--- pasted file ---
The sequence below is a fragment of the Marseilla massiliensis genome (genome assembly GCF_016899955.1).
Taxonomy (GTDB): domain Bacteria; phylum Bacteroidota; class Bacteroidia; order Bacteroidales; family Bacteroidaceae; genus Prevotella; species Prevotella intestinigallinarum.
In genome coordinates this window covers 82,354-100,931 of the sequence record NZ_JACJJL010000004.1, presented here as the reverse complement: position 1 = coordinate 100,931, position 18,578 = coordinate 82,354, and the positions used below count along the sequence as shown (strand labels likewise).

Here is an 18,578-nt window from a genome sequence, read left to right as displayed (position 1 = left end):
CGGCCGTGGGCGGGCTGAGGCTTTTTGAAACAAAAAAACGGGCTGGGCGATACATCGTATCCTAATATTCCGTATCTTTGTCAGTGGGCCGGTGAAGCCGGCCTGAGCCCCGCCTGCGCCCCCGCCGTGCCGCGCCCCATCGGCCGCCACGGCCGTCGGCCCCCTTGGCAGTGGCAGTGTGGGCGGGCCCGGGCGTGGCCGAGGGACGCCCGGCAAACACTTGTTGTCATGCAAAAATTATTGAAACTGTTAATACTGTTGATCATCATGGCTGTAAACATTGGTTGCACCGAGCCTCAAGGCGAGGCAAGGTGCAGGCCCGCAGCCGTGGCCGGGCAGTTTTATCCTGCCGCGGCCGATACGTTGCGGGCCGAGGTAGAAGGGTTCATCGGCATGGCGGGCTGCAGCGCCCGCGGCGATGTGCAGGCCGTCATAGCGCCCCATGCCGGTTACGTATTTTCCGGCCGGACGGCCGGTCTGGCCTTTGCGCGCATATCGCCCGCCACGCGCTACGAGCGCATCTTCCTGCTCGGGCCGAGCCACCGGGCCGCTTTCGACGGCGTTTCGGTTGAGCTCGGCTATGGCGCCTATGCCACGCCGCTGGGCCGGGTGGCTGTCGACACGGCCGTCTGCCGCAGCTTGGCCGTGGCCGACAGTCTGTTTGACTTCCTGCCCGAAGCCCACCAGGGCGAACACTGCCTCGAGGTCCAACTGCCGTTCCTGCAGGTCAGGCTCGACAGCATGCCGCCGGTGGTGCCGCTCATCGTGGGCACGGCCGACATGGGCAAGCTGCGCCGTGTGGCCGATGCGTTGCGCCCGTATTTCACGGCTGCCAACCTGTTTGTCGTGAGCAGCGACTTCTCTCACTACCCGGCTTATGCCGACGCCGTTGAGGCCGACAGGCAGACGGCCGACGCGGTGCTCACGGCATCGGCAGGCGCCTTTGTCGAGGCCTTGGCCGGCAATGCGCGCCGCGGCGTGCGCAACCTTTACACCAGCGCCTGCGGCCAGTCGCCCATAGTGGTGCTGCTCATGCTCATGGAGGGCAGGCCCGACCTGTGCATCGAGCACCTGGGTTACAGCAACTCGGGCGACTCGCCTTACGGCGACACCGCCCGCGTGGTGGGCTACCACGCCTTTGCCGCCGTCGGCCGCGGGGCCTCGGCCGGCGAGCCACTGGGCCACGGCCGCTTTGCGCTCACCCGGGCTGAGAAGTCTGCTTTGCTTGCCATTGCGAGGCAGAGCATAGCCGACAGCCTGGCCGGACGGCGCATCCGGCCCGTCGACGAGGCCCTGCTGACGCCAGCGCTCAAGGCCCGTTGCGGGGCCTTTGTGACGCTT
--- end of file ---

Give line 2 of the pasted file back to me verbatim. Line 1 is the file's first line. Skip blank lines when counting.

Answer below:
Taxonomy (GTDB): domain Bacteria; phylum Bacteroidota; class Bacteroidia; order Bacteroidales; family Bacteroidaceae; genus Prevotella; species Prevotella intestinigallinarum.